Though Alicia and her siblings never knew their grandmother, who died in 1956, they remember their grandfather, John Hill, well. The senior Hill, who died 20 years later in 1976, had numerous jobs, including bailiff. But what he’s most remembered for by locals is that he issued them their driver’s licences, often in a much less formal process than what happens today.
Alicia also remembered her grandfather delivering parcels. As children, they loved to help him load the truck and go along to do deliveries.
Her other big memory of her grandfather involves hockey.
“Dad and I would sit and listen to hockey on the radio with him. He cheered for Montreal, dad cheered for Toronto,” she recalled.
And her father was not only a hockey fan, he liked to play the game, too. According to his friend and former OPP partner, Bill Haner, Hill played hockey from a young age, even going to Lindsay, Ont., for junior hockey.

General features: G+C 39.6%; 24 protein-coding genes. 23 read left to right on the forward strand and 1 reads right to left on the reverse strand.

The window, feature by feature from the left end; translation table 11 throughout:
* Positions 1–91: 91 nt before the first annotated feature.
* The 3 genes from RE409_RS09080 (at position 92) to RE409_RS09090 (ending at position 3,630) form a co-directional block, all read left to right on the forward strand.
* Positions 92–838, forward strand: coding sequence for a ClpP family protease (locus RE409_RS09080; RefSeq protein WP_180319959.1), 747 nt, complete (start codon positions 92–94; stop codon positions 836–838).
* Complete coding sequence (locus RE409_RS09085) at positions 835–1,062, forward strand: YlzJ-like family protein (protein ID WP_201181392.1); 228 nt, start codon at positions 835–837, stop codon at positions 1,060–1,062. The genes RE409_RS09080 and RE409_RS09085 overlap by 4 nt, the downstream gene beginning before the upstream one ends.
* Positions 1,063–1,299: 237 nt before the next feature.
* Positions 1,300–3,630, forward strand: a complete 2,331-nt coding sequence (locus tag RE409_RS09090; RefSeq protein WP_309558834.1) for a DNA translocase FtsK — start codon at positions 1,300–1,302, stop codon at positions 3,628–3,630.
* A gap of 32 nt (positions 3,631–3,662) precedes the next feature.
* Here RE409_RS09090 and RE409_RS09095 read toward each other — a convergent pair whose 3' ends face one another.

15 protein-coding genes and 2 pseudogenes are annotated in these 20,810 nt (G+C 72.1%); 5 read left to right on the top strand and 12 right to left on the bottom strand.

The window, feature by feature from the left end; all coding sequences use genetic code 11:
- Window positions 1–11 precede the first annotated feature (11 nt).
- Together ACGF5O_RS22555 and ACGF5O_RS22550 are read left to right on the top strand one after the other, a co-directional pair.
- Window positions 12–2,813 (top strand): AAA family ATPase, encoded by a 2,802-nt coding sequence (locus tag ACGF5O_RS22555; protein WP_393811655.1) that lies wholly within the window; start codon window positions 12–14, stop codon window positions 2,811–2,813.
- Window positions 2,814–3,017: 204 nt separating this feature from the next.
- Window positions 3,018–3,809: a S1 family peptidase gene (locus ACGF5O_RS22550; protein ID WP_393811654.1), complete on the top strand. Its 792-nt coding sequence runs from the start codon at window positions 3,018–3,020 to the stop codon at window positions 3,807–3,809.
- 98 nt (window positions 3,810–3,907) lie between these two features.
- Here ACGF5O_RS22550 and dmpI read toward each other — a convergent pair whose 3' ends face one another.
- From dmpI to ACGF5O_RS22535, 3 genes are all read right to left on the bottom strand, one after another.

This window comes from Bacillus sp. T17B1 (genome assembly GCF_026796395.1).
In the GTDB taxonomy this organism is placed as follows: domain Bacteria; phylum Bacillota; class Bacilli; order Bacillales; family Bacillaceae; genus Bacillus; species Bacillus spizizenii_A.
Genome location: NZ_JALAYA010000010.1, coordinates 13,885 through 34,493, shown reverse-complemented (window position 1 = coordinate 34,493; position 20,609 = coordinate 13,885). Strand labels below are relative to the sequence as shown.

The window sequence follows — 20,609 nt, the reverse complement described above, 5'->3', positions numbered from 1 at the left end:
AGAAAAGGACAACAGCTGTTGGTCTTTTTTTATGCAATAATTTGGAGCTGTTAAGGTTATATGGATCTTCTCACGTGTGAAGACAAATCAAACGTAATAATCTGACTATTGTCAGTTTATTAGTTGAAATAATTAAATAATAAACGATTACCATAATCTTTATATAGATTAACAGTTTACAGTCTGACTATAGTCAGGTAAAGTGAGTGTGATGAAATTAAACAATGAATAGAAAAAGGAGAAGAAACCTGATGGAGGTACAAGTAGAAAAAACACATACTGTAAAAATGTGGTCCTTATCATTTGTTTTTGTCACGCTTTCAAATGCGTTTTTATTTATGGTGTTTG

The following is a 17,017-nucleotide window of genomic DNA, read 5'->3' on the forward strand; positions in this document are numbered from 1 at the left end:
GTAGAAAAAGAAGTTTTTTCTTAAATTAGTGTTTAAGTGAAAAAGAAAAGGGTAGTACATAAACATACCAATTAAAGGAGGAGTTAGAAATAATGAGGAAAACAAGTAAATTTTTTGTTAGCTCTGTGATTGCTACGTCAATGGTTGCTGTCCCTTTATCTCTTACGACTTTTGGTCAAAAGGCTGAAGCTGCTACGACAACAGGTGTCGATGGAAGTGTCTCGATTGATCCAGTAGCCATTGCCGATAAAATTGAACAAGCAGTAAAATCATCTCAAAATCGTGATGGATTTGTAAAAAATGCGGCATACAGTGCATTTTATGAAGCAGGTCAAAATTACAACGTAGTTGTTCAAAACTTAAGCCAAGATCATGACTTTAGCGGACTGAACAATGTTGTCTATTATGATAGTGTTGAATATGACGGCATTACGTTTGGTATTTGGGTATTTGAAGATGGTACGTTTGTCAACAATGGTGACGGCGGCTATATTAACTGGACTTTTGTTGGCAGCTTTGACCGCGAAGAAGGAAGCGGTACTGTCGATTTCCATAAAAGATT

Thessalon’s Jim King remembers playing hockey against Hill when latter was stationed with the OPP in Spanish, Ont.
“He was the goaltender and he was competitive,” said King, laughing. “If you went too close to the net, you got the stick.”
King also played baseball with Hill. In the 1950s, the men were on the same AA team, playing in a league that saw them up against two teams from Blind River as well as teams from Garden River, Mississauga, Ont., and Iron Bridge.
Overall, Hill was a strong supporter of local sports. He was also manager of the Thessalon Flyers Junior B Hockey team during the 1970s and 1980s.